In Illness As Metaphor, Susan Sontag argues - persuasively I think - against the whole notion. She points out that illness becomes metaphorical because its cause is unknown. In the nineteenth century, tuberculosis was considered a disease of sensitive, poetic, soul-sick people who were sent to sanitariums like the one in Mann's The Magic Mountain, or to healing climates like Arizona or New Mexico. TB seemed to represent the spirit of the age, until it was discovered that the cause of TB was a bacterium.
Today cancer is used as a metaphor in much the same way. The cause of cancer, in all its variety, remains unknown, and so cancer invites metaphor. So, just as there was thought to be a tubercular personality - pale, wan, poetic - there is talk of a "cancer personality" - uptight, negative, passive. One who does not express anger, or grief, or love, or who has "lifestyle" problems, such as being isolated, not eating the right foods, drinking too much, not exercising enough, not being creative enough. Not "following your bliss." Or not finding the early hidden trauma that is the key.
I get angry when well-meaning friends or acquaintances or healers or therapists suggest I investigate what I did to cause my cancer. Not that I totally ignore such theories. But I always smell (or imagine I do) a whiff of smug self-satisfaction in such suggestions, helpful though they usually are meant to be. Adding this to dealing daily with cancer seems to me unfair. It is blaming the victim. Plus, I don't buy it. I've known too many nasty greedy SOBs who enjoy, it seems, a cancer-free life, while some of the kindest, most courageous people I've ever met are stricken.
And consider the children. Gabe Catalfo, who fought leukemia from the age of seven until his death at fifteen, was a sweet, generous, open-spirited soul. Now how can having a "cancer personality" or a bad lifestyle be the cause of a seven-year-old's disease? And many children even younger are afflicted.
Nevertheless, I suggest that the pathology of cancer is a good candidate for a metaphor for our time, which I am not alone as seeing as characterized by unchecked growth and greed. Call it gigantism, post-industrial capitalism, or totalitarianism (the former Soviet Union left a terribly abused environment). Whatever name we pin on it, it is driven by a boundless thirst. More is better. Bigger is better. So, unchecked, out-of-control growth for the Earth creates a good metaphorical fit between cancer and the values of the society we live in.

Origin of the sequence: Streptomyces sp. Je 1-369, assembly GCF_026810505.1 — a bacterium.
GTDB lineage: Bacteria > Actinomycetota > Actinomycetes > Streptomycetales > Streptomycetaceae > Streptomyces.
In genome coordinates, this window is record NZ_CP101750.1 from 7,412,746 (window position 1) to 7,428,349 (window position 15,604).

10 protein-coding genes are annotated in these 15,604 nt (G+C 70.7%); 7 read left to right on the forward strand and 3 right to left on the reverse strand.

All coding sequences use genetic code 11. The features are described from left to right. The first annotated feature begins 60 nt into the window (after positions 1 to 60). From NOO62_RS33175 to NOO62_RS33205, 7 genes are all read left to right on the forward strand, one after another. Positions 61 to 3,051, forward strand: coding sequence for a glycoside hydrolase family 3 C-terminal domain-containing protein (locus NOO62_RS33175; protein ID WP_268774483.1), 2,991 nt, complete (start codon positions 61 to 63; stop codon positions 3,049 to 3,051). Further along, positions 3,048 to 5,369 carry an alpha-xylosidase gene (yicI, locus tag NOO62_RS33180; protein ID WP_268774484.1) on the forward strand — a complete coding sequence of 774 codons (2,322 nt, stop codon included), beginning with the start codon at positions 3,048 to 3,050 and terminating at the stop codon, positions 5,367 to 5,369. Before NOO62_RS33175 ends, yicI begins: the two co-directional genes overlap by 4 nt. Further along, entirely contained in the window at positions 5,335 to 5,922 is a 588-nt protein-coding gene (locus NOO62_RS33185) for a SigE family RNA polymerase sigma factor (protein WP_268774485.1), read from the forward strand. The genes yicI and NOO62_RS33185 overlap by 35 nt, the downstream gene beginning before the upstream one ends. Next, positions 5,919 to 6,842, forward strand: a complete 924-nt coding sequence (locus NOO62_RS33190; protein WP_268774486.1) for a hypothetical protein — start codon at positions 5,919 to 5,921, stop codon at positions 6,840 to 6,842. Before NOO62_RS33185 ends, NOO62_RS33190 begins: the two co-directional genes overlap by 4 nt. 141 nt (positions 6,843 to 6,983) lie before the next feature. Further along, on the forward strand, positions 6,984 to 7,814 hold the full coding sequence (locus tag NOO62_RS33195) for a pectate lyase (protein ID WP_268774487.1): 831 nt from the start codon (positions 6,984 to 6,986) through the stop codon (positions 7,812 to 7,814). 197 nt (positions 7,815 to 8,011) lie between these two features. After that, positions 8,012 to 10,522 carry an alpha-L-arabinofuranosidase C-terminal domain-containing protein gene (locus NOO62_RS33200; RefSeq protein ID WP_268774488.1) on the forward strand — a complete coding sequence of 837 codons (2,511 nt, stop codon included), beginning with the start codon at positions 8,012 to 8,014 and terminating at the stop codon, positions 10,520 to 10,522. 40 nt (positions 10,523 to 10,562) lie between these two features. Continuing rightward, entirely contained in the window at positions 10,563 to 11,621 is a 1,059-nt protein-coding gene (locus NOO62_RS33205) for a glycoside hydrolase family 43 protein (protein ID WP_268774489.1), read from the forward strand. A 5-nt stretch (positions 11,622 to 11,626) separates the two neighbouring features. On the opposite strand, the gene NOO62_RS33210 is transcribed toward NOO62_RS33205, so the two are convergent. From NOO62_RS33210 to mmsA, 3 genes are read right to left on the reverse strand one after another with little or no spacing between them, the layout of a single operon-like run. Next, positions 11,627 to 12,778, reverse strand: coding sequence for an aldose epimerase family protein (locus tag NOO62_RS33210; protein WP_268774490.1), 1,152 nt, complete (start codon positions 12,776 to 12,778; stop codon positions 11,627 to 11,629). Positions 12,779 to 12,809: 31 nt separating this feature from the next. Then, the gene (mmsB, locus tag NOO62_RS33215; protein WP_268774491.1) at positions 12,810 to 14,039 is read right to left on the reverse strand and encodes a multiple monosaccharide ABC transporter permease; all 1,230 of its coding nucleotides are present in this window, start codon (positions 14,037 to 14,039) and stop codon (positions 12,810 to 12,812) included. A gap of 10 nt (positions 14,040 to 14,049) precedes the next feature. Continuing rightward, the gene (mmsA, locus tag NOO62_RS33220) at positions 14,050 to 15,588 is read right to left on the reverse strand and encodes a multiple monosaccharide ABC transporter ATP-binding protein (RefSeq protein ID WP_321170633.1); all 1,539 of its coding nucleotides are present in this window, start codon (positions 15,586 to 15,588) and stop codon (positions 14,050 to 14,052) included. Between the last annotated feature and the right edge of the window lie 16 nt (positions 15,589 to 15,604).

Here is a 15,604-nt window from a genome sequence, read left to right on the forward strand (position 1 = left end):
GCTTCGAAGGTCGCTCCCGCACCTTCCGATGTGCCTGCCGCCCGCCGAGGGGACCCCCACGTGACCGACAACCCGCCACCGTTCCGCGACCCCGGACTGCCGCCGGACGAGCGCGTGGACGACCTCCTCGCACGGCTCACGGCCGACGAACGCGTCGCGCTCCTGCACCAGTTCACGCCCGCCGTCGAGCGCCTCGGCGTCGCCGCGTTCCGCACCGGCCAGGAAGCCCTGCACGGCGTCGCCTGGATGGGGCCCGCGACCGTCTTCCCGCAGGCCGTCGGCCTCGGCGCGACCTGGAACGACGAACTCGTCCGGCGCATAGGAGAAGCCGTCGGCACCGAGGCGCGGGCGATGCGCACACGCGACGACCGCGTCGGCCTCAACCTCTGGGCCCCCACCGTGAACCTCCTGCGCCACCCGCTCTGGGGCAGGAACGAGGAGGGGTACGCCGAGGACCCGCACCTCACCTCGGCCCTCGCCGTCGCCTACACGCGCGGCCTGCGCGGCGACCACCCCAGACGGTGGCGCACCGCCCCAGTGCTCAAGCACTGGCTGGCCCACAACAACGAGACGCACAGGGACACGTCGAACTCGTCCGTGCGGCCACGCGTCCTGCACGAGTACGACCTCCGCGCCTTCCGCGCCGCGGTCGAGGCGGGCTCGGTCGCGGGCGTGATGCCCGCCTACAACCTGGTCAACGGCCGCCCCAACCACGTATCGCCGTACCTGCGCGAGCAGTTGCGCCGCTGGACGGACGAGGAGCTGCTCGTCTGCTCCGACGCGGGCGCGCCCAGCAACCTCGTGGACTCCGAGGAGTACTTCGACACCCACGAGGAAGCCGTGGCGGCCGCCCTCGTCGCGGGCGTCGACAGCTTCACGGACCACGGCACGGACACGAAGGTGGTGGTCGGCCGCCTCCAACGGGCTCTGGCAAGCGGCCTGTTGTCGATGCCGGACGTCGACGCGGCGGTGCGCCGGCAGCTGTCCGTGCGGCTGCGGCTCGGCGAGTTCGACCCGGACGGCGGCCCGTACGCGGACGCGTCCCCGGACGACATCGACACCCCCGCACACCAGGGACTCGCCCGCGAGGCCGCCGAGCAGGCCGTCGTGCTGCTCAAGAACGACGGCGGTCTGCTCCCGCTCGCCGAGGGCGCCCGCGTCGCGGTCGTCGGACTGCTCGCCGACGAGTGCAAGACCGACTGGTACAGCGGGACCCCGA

And then there is the growth of humanity, ever multiplying, destroying habitat and causing the extinction of tigers, lions, lynx, antelopes, birds of many species, fish, frogs - even trees, the Earth's lungs. The list is too long.
At a recent conference (one of the first) on cancer and the environment, Dr. Warren Hern, conference organizer, presented a slide show of aerial and satellite views of urban centers. Dr. Hern noted that the slides "bore a striking similarity to images of cancerous tissue (particularly melanoma) invading the healthy surrounding tissue." In his talk, he asked the question, "Are Humans a Cancer on the Earth?" This is a skillful use of metaphor. The question had actually been barred from an earlier conference, the speaker being told, "You cannot talk about that."
When the wheel stops spinning, the finger points to our abuse of the Earth we live on, rarely mentioned either to the cancer patient or in the media. In a new book, Living Downstream (Vintage, 1998), Sandra Steingraber examines the growing effects of pesticides and industrial pollutants, especially on children. Very few of the pesticides that we have invented have been tested. We are waiting for "proof" - as cancers develop in the future, we will consider doing something. As another speaker said in the same conference, it is as though we are conducting a test on our children.
So I suggest that cancer - a disease whose nature is unchecked growth and which destroys its host - is a valid metaphor for our time and situation, rather than a personality type. To change the metaphorical use of cancer to reflect this reality, we must take responsibility. It's a seemingly hopeless task to go against the triumphant tidal wave. But that doesn't let us off the hook upon which we have impaled ourselves. Impossible or not, we must act. As Zen Buddhists chant, "Beings are numberless, I vow to enlighten them. Obstacles are endless, I vow to cut them down. The Dharma gates are limitless. I vow to enter them." And, "The Buddha Way is endless, I vow to follow through."